custom-houses fill the general treasury, while the States have scanty resources, except by resort to heavy direct taxes.
Under this view of things, I thought it necessary to settle, at least for myself, some definite notions with respect to the powers of the government in regard to internal affairs. It may not savor too much of self-commendation to remark, that, with this object, I considered the Constitution, its judicial construction, its contemporaneous exposition, and the whole history of the legislation of Congress under it; and I arrived at the conclusion, that government had power to accomplish sundry objects, or aid in their accomplishment, which are now commonly spoken of as Internal Improvements. That conclusion, Sir, may have been right, or it may have been wrong. I am not about to argue the grounds of it at large. I say only, that it was adopted and acted on even so early as in 1816. Yes, Mr. President, I made up my opinion, and determined on my intended course of political conduct, on these subjects, in the Fourteenth Congress, in 1816. And now, Mr. President, I have further to say, that I made up these opinions, and entered on this course of political conduct, Teucro duce. Yes, Sir, I pursued in all this a South Carolina track on the doctrines of internal improvement. South Carolina, as she was then represented in the other house, set forth in 1816 under a fresh and leading breeze, and I was among the followers. But if my leader sees new lights and turns a sharp corner, unless I see new lights also, I keep straight on in the same path. I repeat, that leading gentlemen from South Carolina were first and foremost in behalf of the doctrines of internal improvements, when those doctrines came first to be considered and acted upon in Congress. The debate on the bank question, on the tariff of 1816, and on the direct tax, will show who was who, and what was what, at that time.
The tariff of 1816, (one of the plain cases of oppression and usurpation, from which, if the government does not recede, individual States may justly secede from the government,) is, Sir, in truth, a South Carolina tariff, supported by South Carolina votes. But for those votes, it could not have passed in the form in which it did pass; whereas, if it had depended on Massachusetts votes, it would have been lost. Does not the honorable gentleman well know all this? There are certainly those who do, full well, know it all. I do not say this to reproach South Carolina. I only state the fact; and I think it will appear to be true, that among the earliest and boldest advocates of the tariff, as a measure of protection, and on the express ground of protection, were leading gentlemen of South Carolina in Congress. I did not then, and cannot now, understand their language in any other sense. While this tariff of 1816 was under discussion in the House of Representatives, an honorable gentleman from Georgia, now of this house, moved to reduce the proposed duty on cotton. He failed, by four votes, South Carolina giving three votes (enough to have turned the scale) against his motion. The act, Sir, then passed, and received on its passage the support of a majority of the Representatives of South Carolina present and voting. This act is the first in the order of those now denounced as plain usurpations. We see it daily in the list, by the side of those of 1824 and 1828, as a case of manifest oppression, justifying disunion. I put it home to the honorable member from South Carolina, that his own State was not only "art and part" in this measure, but the causa causans. Without her aid, this seminal principle of mischief, this root of Upas, could not have been planted. I have already said, and it is true, that this act proceeded on the ground of protection. It interfered directly with existing interests of great value and amount. It cut up the Calcutta cotton trade by the roots; but it passed, nevertheless, and it passed on the principle of protecting manufactures, on the principle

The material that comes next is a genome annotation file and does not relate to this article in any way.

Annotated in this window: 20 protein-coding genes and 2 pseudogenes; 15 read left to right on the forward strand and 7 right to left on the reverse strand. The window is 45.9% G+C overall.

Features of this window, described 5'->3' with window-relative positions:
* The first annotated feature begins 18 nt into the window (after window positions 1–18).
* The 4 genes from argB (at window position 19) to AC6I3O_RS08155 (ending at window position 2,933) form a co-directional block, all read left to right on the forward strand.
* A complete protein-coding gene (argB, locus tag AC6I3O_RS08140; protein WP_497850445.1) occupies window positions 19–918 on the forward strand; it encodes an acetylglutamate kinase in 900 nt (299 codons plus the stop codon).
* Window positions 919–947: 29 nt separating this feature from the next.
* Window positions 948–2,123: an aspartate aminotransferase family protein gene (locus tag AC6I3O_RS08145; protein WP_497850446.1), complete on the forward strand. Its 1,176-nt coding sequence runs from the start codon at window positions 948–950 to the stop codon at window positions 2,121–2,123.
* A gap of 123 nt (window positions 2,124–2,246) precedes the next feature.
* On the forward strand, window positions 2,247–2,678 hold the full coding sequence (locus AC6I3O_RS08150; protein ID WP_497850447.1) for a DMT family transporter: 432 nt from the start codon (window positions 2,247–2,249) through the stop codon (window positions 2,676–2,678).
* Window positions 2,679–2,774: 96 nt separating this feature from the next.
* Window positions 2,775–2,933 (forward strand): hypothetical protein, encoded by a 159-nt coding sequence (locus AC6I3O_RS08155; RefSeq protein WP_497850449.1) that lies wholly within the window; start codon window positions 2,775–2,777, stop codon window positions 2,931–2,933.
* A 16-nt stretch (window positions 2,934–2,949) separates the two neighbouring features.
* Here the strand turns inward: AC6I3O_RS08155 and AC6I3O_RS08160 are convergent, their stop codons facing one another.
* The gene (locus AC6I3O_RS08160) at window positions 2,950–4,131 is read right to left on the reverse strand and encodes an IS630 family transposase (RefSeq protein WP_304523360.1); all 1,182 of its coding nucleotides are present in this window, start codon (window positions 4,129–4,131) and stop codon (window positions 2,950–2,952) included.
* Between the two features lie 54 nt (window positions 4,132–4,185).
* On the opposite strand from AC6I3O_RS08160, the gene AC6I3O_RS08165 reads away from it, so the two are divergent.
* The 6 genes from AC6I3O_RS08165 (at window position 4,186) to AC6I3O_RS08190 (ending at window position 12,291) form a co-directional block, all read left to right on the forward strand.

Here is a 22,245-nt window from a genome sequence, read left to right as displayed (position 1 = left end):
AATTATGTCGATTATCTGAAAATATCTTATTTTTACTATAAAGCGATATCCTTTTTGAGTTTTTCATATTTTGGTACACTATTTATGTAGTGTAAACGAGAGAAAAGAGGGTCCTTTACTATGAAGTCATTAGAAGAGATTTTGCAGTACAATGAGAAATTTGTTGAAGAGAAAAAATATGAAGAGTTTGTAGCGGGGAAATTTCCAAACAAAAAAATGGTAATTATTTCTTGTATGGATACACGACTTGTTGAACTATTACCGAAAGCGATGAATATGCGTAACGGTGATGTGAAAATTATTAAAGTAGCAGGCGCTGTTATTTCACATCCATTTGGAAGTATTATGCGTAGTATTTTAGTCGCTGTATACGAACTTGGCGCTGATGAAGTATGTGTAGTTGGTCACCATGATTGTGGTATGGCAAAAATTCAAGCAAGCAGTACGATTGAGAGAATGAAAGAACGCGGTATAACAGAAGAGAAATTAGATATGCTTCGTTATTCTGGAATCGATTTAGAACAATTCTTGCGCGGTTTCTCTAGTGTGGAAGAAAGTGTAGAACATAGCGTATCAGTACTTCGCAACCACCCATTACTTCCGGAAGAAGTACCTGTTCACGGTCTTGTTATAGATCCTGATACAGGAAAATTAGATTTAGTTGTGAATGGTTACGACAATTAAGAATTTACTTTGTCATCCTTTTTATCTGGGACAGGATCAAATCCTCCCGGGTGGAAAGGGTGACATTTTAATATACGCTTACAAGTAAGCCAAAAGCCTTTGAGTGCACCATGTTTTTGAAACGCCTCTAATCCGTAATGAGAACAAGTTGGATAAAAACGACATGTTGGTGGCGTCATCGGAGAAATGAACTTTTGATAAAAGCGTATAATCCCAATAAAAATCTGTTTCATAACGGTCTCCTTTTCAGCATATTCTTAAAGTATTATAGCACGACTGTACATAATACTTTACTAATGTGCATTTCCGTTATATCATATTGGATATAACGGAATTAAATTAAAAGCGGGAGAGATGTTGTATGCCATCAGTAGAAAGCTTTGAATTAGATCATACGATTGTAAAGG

- Mr. Calhoun, when this speech was made, was President of the Senate, and Vice-President of the United States.
- Mr. Forsyth.